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Orv Hetil. 2004 Nov 14;145(46):2323-8.

[Nitroglycerin-induced headaches].

[Article in Hungarian]

Author information

1
Országos Pszichiátriai és Neurológiai Intézet, Neurokémiai és Neuropszichofarmakológiai Laboratórium, Budapest.

Abstract

INTRODUCTION:

Headache is the most prominent side effect of nitrate therapy. Lack of compliance is usually associated with headache which has a detrimental effect on quality of life. In spite of the high frequency of this adverse effect, the headache characteristics, timing and risk factors are less known. On the other hand, intravenously administered nitroglycerin-induced migraine attack is a common human research model in migraine. AIM OF THE PRESENT STUDY: to evaluate the headaches occurring after administration of therapeutic dose of sublingual nitroglycerin, in migraineurs and controls.

METHOD:

Twenty-eight female migraine patients without aura and 14 healthy controls received 0.5 mg nitroglycerin. Headache intensity and characteristics have been investigated for 24 hours.

RESULTS:

two types of headache developed after the nitroglycerin administration: (1) an immediate headache that does not fulfil the criteria for migraine, mild and disappears spontaneously within 1 hour; (2) a typical migraine attack without aura develops several hours after the nitroglycerin administration (mean latency: 250 min), moderate or severe, and warrants antimigraine therapy. The two types of headache developed independently. The nitroglycerin-induced headaches have not been determined solely by the previous migraine diagnosis, although both immediate (p = 0.0045) and typical migraine headache (p = 0.00047) were significantly more frequent among migraineurs compared to controls. Moreover, those control subjects who experienced migraine attacks had predispositions to migraine. Previous results of the authors supported that lower platelet serotonin concentration and higher plasma CGRP concentration, during the headache free period, are risk factors that express greater susceptibility to develop both spontaneous and nitroglycerin-induced migraine attack.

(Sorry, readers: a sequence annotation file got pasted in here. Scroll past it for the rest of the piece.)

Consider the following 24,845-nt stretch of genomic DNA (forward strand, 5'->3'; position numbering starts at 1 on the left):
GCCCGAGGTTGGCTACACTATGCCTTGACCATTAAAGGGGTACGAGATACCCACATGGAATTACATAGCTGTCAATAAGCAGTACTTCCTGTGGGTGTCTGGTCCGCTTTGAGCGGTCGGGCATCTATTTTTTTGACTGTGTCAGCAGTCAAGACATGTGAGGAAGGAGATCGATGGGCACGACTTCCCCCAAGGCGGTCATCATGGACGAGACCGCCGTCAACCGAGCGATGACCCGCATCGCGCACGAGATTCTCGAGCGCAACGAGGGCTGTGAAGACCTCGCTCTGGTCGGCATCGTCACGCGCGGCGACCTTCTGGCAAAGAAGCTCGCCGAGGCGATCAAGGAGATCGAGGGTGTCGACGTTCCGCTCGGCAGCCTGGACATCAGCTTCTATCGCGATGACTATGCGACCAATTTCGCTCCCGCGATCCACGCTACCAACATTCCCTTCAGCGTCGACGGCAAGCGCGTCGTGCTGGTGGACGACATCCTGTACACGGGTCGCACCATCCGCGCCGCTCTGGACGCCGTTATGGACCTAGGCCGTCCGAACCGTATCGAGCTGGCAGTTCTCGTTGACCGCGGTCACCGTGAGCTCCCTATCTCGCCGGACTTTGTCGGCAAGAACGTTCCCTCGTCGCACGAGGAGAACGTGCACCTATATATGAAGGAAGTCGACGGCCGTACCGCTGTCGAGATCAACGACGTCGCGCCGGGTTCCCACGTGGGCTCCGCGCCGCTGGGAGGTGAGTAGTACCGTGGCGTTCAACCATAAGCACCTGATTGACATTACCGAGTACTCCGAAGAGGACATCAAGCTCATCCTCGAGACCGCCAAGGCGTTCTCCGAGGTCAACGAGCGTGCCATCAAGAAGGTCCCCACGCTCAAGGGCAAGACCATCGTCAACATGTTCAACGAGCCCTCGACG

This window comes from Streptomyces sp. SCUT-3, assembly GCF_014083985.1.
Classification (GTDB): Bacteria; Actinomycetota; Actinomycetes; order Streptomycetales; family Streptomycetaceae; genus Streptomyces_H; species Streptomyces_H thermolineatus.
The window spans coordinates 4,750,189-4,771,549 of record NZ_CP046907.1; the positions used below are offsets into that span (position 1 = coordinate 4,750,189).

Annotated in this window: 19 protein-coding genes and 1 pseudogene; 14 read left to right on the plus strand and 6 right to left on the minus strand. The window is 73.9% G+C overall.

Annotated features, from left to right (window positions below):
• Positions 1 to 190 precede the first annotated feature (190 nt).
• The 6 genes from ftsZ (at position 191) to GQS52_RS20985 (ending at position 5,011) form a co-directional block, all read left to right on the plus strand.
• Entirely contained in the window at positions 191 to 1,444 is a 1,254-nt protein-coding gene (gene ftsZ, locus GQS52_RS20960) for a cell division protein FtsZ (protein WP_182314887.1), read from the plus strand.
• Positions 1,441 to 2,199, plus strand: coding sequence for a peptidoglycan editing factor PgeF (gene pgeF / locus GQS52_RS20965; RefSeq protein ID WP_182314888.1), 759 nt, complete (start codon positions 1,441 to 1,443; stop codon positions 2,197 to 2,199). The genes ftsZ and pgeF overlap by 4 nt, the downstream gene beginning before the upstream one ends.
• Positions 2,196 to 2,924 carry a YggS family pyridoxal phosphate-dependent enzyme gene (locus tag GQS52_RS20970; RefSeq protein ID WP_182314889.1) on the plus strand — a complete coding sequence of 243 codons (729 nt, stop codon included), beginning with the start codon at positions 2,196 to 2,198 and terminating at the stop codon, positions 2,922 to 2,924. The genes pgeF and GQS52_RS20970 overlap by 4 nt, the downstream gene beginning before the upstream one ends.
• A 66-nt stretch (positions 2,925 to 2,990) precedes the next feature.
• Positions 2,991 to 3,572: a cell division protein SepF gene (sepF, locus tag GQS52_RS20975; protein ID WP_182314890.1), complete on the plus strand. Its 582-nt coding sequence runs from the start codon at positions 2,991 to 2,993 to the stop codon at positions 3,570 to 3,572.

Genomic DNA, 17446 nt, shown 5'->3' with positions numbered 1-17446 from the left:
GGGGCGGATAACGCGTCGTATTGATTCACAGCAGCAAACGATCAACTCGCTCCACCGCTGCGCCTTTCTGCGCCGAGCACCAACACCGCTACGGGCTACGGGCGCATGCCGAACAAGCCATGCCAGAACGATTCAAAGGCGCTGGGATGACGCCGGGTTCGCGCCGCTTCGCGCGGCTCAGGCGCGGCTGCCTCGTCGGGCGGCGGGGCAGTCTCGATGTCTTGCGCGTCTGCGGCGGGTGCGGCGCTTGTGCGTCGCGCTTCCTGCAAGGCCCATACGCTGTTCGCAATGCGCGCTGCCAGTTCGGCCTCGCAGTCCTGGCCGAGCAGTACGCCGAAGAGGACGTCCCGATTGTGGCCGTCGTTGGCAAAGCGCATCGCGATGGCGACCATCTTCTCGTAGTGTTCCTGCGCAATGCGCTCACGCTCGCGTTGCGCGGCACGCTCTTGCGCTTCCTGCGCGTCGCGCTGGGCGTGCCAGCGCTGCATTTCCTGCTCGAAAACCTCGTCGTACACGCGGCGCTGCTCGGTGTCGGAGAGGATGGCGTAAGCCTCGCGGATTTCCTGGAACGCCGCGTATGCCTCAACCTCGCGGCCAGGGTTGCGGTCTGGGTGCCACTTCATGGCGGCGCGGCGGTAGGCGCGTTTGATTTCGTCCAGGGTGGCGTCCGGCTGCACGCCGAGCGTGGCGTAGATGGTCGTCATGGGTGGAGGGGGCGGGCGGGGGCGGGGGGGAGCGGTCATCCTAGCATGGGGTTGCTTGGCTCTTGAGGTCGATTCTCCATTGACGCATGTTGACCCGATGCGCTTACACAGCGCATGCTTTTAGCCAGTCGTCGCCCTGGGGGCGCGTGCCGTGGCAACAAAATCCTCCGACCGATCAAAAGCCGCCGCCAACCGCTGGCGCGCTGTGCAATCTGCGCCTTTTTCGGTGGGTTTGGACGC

CONCLUSION:

Authors suggest an accurate exploration of the headache case-history before nitroglycerin treatment. This makes it possible to give proper information to migraine patients and possible migraine patients, and thus suitable treatment can be offered if needed.

PMID:
16106903
[Indexed for MEDLINE]

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